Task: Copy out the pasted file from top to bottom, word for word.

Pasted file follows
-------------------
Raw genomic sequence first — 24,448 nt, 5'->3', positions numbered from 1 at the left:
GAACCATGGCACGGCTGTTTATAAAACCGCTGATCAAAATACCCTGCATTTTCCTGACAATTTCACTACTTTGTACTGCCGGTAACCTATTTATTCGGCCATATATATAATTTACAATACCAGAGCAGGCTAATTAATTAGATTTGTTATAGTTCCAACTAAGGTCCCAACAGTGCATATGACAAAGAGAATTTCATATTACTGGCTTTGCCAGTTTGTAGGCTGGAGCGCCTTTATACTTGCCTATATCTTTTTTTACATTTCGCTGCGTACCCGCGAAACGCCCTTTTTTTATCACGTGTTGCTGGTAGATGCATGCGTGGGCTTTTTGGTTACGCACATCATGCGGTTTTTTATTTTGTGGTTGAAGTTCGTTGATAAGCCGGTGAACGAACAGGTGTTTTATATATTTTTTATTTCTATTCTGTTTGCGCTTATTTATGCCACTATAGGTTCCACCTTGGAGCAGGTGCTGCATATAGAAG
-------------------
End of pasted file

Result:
Raw genomic sequence first — 24,448 nt, 5'->3', positions numbered from 1 at the left:
GAACCATGGCACGGCTGTTTATAAAACCGCTGATCAAAATACCCTGCATTTTCCTGACAATTTCACTACTTTGTACTGCCGGTAACCTATTTATTCGGCCATATATATAATTTACAATACCAGAGCAGGCTAATTAATTAGATTTGTTATAGTTCCAACTAAGGTCCCAACAGTGCATATGACAAAGAGAATTTCATATTACTGGCTTTGCCAGTTTGTAGGCTGGAGCGCCTTTATACTTGCCTATATCTTTTTTTACATTTCGCTGCGTACCCGCGAAACGCCCTTTTTTTATCACGTGTTGCTGGTAGATGCATGCGTGGGCTTTTTGGTTACGCACATCATGCGGTTTTTTATTTTGTGGTTGAAGTTCGTTGATAAGCCGGTGAACGAACAGGTGTTTTATATATTTTTTATTTCTATTCTGTTTGCGCTTATTTATGCCACTATAGGTTCCACCTTGGAGCAGGTGCTGCATATAGAAG